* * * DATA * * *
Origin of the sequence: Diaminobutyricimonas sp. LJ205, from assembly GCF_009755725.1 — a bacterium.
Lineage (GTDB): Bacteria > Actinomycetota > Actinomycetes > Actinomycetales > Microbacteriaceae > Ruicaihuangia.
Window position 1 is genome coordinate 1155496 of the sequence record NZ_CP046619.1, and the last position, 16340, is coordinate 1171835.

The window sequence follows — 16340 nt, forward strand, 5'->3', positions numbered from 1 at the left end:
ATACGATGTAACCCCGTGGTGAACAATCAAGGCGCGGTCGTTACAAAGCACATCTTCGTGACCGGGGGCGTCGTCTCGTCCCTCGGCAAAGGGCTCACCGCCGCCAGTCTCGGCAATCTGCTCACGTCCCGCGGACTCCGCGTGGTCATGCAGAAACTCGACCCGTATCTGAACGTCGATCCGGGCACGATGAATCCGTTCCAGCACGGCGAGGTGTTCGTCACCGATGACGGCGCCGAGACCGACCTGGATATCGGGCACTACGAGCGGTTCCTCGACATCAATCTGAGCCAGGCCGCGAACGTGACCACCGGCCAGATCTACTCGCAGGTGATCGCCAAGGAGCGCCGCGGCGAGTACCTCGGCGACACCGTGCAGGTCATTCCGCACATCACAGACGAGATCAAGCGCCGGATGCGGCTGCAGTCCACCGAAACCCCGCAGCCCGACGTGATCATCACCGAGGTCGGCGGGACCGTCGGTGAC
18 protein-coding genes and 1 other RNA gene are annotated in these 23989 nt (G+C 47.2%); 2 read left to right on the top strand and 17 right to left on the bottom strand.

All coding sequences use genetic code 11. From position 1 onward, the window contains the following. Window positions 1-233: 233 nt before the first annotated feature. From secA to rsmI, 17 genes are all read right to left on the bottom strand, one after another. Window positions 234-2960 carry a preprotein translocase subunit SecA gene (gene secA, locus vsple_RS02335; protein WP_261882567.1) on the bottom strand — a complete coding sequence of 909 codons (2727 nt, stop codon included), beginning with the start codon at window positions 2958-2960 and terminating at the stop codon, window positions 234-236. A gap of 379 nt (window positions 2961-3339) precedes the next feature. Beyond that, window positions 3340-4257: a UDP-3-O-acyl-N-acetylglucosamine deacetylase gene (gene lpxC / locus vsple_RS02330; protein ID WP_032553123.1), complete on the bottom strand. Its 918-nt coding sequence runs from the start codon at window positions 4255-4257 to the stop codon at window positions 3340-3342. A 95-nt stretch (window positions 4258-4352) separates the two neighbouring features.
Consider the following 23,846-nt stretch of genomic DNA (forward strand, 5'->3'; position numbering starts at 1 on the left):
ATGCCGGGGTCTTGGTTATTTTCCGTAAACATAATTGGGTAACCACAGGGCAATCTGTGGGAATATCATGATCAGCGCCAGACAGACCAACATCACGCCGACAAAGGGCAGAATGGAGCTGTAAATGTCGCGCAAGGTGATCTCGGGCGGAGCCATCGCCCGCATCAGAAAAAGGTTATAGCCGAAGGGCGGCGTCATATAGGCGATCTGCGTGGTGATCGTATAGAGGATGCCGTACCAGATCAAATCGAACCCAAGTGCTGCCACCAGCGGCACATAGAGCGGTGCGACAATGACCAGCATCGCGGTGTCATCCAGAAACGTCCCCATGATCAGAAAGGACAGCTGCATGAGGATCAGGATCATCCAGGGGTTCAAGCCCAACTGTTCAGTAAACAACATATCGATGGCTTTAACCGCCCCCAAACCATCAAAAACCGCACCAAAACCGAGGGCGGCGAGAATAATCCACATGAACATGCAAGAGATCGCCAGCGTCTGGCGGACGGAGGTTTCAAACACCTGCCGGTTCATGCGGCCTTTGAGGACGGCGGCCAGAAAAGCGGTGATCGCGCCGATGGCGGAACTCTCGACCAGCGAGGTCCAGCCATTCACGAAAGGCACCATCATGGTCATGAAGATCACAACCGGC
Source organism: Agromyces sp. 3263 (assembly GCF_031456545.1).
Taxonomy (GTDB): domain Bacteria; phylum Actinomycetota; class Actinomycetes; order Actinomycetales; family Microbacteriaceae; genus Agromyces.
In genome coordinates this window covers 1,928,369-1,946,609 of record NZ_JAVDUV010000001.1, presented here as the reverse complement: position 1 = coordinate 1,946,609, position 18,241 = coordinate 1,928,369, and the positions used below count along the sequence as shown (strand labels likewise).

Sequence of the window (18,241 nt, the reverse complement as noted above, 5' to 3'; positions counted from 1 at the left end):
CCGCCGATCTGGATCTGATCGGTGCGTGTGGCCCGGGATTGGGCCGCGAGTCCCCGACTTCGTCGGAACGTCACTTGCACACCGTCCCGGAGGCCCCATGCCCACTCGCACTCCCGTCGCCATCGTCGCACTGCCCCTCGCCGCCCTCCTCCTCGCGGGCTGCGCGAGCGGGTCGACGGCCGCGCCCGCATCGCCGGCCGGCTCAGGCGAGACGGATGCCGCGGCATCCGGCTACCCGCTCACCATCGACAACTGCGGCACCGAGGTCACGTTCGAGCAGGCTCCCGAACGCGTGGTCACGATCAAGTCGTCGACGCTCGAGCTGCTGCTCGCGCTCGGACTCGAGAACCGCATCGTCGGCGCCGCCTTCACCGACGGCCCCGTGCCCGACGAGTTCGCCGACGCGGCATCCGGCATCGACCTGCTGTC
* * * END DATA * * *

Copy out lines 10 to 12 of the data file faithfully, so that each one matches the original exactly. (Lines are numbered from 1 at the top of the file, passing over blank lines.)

Source organism: Agromyces sp. 3263 (assembly GCF_031456545.1).
Taxonomy (GTDB): domain Bacteria; phylum Actinomycetota; class Actinomycetes; order Actinomycetales; family Microbacteriaceae; genus Agromyces.
In genome coordinates this window covers 1,928,369-1,946,609 of record NZ_JAVDUV010000001.1, presented here as the reverse complement: position 1 = coordinate 1,946,609, position 18,241 = coordinate 1,928,369, and the positions used below count along the sequence as shown (strand labels likewise).